‘Infected Jury’|Requires a New Trial


     LAS VEGAS (CN) – A new trial is needed because an “infected jury” awarded $2.2 million to a sculptor who sued the owner of a Hoover Dam cafe for royalties, a federal judge ruled.
     A jury in May decided that High Scaler Café owner Bert Hansen owes Steven Liguori and Bruno Lioguori Turquoise Trading $1,350,000 in damages and $830,573 in interest and costs for copyright infringement and royalties for the popular High Scaler sculpture next to Hansen’s High Scaler Café at the Hoover Dam.
     The jury award was $1.2 million for breach of contract and $150,000 in statutory damages, plus interest and costs. But U.S. Magistrate Judge George Foley Jr. on Friday said the jury incorrectly factored in the sale of food items and bottled water when awarding damages.
     When a jury award is “excessive,” a court can order a new trial or reduce the award. Courts usually reduce the award, unless a “prejudicial error has infected the jury’s entire consideration” of a plaintiff’s loss and a new trial is needed, Foley ruled.
     Here, “The jury’s award of damages for breach of contract was based on a clear error regarding the scope of the retail licensing agreement. This error infected the jury’s entire consideration of the royalties that plaintiffs were entitled to recover,” Foley wrote.
     The jury verdict included sales of food and water not contained in the agreement, which applied only to souvenirs. Hansen filed a motion for judgment as a matter of law, a new trial, or a reduction of the award.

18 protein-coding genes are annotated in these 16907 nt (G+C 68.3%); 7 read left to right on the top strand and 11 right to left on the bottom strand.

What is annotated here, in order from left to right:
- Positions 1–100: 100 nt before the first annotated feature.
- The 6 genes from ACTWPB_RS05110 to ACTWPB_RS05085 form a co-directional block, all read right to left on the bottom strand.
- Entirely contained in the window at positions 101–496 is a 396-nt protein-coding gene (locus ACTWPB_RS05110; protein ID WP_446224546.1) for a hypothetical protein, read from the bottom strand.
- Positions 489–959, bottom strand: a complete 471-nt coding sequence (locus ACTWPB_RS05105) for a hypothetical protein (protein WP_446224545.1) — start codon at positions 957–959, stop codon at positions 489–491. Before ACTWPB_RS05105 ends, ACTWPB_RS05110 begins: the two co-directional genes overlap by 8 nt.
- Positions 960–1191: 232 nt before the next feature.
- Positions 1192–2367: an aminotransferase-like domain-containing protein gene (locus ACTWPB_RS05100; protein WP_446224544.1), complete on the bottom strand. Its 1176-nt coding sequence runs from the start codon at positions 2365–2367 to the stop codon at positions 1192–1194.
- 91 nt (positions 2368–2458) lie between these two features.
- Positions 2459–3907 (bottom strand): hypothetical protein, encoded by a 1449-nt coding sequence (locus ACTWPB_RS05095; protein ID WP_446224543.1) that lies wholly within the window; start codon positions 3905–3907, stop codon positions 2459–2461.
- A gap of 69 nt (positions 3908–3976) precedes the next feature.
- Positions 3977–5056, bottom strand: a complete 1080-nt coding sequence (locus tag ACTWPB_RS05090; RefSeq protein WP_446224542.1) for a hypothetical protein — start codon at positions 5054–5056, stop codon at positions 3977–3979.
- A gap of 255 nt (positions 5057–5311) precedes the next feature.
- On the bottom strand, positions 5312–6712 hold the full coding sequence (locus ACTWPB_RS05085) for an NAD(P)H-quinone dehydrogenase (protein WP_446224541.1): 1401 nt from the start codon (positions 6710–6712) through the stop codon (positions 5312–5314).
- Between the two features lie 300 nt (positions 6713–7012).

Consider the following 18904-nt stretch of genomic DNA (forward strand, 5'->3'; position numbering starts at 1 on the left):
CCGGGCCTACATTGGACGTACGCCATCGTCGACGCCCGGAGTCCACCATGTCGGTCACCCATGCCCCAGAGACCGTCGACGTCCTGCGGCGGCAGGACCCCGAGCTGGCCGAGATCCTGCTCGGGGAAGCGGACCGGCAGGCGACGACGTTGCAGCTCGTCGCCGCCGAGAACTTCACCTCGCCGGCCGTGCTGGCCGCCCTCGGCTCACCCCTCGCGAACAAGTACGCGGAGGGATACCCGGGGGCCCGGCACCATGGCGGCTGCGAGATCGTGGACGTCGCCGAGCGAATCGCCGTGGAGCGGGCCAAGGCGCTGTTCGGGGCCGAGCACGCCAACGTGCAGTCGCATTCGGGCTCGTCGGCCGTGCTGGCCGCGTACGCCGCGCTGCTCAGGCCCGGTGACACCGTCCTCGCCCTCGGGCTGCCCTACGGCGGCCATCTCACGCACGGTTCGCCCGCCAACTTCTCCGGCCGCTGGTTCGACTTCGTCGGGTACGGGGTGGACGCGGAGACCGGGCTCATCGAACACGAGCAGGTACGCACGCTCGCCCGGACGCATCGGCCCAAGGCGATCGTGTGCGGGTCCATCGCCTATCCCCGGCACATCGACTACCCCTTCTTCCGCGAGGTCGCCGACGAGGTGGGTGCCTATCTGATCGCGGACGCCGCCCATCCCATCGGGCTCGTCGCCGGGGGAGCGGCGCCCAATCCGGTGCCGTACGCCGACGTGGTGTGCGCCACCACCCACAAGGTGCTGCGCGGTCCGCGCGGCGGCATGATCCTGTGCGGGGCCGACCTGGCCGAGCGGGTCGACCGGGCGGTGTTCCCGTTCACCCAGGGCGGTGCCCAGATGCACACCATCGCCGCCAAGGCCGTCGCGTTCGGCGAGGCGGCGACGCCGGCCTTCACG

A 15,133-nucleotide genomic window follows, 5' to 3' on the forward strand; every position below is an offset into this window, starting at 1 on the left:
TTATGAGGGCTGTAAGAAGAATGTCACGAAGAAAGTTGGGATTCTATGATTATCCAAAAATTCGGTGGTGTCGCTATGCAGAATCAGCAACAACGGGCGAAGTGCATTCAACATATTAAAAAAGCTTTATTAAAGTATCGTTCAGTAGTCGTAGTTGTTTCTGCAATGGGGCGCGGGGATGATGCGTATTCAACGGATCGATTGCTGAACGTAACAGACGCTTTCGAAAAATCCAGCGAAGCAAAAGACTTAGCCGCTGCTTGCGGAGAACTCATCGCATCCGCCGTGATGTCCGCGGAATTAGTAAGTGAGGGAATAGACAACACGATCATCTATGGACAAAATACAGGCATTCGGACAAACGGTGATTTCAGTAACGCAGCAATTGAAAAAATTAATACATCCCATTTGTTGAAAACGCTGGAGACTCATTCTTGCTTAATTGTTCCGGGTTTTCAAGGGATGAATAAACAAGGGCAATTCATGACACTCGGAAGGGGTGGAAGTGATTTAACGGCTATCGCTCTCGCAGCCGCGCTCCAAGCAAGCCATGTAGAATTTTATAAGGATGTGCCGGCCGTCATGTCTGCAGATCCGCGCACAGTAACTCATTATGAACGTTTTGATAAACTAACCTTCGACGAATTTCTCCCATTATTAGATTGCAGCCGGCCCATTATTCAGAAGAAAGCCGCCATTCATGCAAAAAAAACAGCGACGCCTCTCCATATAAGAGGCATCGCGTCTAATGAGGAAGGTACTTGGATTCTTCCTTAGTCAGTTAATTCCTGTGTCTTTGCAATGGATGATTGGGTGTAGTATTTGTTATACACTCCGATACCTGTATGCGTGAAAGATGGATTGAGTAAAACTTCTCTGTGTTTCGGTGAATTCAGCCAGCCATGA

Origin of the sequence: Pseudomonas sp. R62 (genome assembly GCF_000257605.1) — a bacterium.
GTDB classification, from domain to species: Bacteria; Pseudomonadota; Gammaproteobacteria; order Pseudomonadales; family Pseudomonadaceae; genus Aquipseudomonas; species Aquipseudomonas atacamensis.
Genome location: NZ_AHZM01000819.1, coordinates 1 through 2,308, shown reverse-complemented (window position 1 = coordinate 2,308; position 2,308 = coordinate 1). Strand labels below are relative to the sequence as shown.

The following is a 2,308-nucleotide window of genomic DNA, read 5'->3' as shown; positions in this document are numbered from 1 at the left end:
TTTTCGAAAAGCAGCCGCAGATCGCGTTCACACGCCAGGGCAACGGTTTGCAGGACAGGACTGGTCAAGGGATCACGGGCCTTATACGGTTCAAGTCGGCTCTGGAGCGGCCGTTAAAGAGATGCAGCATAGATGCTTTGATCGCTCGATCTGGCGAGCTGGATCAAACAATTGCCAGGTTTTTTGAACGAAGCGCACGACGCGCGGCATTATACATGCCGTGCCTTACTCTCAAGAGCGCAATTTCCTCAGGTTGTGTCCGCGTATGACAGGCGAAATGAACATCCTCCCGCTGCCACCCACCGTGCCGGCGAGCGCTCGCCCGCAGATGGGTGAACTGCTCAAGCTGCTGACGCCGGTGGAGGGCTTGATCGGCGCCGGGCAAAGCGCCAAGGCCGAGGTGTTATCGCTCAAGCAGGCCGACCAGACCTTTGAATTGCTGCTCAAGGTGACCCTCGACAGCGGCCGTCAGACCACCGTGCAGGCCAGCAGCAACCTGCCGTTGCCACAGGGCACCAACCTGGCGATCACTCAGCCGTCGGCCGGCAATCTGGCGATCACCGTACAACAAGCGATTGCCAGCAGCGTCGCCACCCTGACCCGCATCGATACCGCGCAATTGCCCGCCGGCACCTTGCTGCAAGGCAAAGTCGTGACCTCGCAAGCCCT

Foley granted a new trial on Liguori’s claims of breach of contract and copyright infringement, denied his motion for judgment as a matter of law, and opted for a new trial instead of granting a reduced award via remittitur.
     In his April 2011 lawsuit , Liguori claimed Hansen and the Snacketeria had commissioned him to create a “large-scale sculpture of a worker on Hoover Dam,” which Liguori named the “High Scaler.” The sculpture is near the gift shop and café that Hansen owns and operates at Hoover Dam.
     The Snacketeria was renamed the High Scaler Café.
     In 1995 Liguori created a statue based on Hoover Dam worker and high-scaler Joe Kine in honor of the Hoover Dam’s 60th anniversary. Liguori and Hansen agreed to create the High Scaler monument near the High Scaler Café in 1998.
     Liguori said in his lawsuit that most of his compensation was to come from a licensing agreement with Hansen: In exchange for the right to manufacture and sell souvenirs based on Liguori’s work, Hansen agreed to pay a 17 percent royalty on the licensed products.
     Liguori copyrighted his sketches and other works about Hoover Dam and the monument. He claimed that Hansen “exploited” the monument to “great commercial advantage” by manufacturing and selling a “significant volume of souvenirs that that utilize” his work.
     Hansen used likenesses of the sculpture in ways that “go far beyond the licensed purposes,” including in marketing materials, the menu, signs, and other items for the High Scaler Café, Liguori said.
     Although Hansen and his business “have recognized a very substantial benefit” from Liguori’s work, the sculptor said Hansen and his company “utterly refused to fulfill their obligations under the license agreement.”He sued for copyright infringement, breach of contract and bad faith. He sought injunctive relief, impoundment of infringing items, compensatory, statutory and punitive damages.

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